Volatile minds

I am fascinated by shapes and symmetry in nature, which is sort of what this post is about. I believe there is a creator or a programmer behind everything.

I have written several posts about British celebrity atheists the last couple of years, and they are frequently represented by Stephen Fry and Richard Dawkins. They may very well be what they claim to be, but I get the impression that far too many atheists sail with a flag of convenience. If you don’t want any questions or don’t wan’t to defend what you believe, proclaiming to be an atheist is an easy solution. No one is going to ask how you came to that conclusion.

I mentioned Stephen Fry in the other posts, especially an interview he did with an Irish TV channel. Many atheists praised his remarkably inconsiderate bluster, but although these couple of minutes told me quite a lot about Stephen Fry (I knew he was an atheist, but before this I mostly knew him as an actor), they left me with more questions than answers. This story re-surfaced this week because a man had reported Fry to the police for what he saw as blasphemous comments in this interview. The police were forced to investigate, but only got around to it now, two years later. They dropped the case of course because having an opinion, no matter how thoughtless it is, shouldn’t be illegal.

Watch Stephen Fry’s answer on You Tube.

I don’t like the tendency there is these days to attack people you disagree with. I think both Stephen Fry and whoever reported him to the police did so in this case. Media reports constantly about cases where there is a false accusation of rape or molestation. There are cases involving the Child Welfare Service where they accuse a parent, usually ther mother, of being mentally ill. This happens without a psychologist/psychiatrist or even a GP talking to the parent. There are many master suppression techniques used to stop people or simply to get revenge. I also take an interest foreign politics and international relations, and as soon as you voice an opinion some people are quick to label you a conspiracy theorist. In other words, no matter how dogmatically Stephen Fry speaks, he shouldn’t be silenced.

As for the content of his speech…. Well, that is confusing and predictable at the same time. I am sorry to say I am not the great mind and thinker I’d like to be. I tried reading a translation of Thomas Aquinas once and I’ve never been so utterly disheartened. I couldn’t understand any of it, although I was reading my own language. I can only use my limited understanding of the universe, but I believe that is enough for me.

Tbe problem most people have, and this is a very general principle you can apply to everything from religion to science to racism, is that they don’t accept conclusions that contradict what they already believe. Even scientists tend to look for evidence that supports their hypothesis, but they find it harder to accept findings that will force them to lose some of their most fundamental convictions.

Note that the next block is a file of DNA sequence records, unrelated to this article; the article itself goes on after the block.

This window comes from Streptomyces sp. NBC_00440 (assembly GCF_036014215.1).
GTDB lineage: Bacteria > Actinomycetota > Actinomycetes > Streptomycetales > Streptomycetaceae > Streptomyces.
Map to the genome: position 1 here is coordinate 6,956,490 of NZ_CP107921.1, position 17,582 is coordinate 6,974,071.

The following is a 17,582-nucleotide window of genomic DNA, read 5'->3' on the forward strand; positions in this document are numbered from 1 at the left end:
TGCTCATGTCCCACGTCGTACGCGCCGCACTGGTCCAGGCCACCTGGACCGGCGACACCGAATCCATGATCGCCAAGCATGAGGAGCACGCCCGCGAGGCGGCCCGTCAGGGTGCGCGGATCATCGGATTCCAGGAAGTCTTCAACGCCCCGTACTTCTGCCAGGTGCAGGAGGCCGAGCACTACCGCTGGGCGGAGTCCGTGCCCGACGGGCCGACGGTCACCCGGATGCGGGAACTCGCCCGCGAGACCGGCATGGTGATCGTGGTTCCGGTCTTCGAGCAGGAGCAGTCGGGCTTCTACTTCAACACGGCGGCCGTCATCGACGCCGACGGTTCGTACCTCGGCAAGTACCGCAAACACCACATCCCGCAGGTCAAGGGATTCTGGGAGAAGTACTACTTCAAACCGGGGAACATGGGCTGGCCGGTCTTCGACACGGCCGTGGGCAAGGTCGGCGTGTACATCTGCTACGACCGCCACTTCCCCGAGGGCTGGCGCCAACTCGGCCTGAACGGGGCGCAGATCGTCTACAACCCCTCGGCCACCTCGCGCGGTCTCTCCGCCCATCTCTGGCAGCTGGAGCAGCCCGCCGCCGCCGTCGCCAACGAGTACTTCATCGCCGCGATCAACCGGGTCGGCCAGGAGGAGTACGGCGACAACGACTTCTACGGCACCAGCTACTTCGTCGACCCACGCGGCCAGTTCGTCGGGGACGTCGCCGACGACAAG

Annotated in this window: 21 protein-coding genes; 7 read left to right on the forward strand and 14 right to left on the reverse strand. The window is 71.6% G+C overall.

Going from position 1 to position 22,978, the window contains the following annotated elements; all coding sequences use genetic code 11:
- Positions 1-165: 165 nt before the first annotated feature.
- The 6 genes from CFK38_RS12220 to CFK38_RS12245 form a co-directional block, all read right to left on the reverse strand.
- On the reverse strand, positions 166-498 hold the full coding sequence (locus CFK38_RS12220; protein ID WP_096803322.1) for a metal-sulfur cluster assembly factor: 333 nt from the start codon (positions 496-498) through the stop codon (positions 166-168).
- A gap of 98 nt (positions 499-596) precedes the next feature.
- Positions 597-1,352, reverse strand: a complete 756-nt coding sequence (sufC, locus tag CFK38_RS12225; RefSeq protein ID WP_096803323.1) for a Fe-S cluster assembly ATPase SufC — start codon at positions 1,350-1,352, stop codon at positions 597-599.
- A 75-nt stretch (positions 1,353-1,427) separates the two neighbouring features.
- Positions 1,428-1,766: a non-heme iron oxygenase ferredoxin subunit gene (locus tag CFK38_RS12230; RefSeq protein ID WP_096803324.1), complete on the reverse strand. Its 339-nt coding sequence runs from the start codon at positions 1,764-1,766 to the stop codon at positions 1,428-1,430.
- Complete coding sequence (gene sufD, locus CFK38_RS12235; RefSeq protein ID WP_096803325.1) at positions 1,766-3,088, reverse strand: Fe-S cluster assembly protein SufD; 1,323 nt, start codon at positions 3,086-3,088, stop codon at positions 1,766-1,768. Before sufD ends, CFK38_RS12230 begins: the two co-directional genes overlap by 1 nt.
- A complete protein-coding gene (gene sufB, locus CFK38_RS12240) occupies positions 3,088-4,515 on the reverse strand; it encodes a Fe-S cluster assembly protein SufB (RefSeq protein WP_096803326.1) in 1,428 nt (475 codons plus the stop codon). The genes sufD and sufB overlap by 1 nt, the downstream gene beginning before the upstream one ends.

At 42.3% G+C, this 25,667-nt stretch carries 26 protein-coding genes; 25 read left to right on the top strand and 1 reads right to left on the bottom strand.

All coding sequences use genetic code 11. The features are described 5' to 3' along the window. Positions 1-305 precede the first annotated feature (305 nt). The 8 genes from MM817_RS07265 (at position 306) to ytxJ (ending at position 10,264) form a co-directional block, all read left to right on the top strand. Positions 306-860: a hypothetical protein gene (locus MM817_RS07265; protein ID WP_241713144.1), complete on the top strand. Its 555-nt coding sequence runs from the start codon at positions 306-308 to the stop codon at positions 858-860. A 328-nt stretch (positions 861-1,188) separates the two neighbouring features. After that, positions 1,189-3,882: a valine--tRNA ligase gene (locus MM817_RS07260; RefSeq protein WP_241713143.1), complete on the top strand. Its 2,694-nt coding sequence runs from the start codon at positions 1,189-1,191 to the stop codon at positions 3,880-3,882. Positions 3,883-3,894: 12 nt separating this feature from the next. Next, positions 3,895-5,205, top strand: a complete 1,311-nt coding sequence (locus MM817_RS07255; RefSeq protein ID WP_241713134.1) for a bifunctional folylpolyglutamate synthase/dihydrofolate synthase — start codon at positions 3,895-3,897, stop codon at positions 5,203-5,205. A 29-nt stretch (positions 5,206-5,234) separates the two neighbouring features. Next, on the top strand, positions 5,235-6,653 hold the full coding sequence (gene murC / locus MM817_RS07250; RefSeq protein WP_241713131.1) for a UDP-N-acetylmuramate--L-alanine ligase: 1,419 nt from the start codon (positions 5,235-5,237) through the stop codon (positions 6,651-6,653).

Stephen Fry seems to have reached a deeper understanding of the big questions. Christians have always struggled with explaining God and the presence of evil, and there’s been many suggestions the last 2000 years. I don’t personally know that God controls everything that goes on in the universe, or that he is responsible for all the injustice and pain in the world. I don’t know that God demands us to get down on our knees to thank him either. I am mostly hopeful. To be honest, I am trying to make the best out of this life, but it would be nice with a second round without all the bs from this world.

Are you looking for proof? Aren’t we all, but what is proof? Experience is an obsolete term for the word proof, and in that sense the proof of God’s existence makes sense to me. You are not going to find anything if you expect mathematics that leaves no doubt whatsoever. The way I experience or observe and encounter the universe, and read about how scientists have encountered it, I find it very likely that the universe and our unique world was created. I don’t think it just happened.

I personally don’t think it would be a bad idea with a more Christian lifestyle. and by that I don’t mean the corrupt version that governments and political leaders have imposed on the population for a couple of thousand years. Proof is experience and what most Christians preach is nonsense to me because it’s not my experience.

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One thought on “Volatile minds

  1. Interesting consideration.
    I tend to believe that faith in God/Christ is a phenomenon that cannot fully be explained on a human level. For some, it is imperative that Christians be able to satisfactorily provide a “logical” explanation to non-believers. I fear that this can end up being an ego problem for serious theology students which is motivated mostly by a desire to not be mocked or mistreated for one’s confession of belief.
    But still, the reality is that an awareness of God’s existence and desire to know Him goes deeper than the mind’s ability to comprehend. Not everyone will accept that. And that is just the way this world seems to work.

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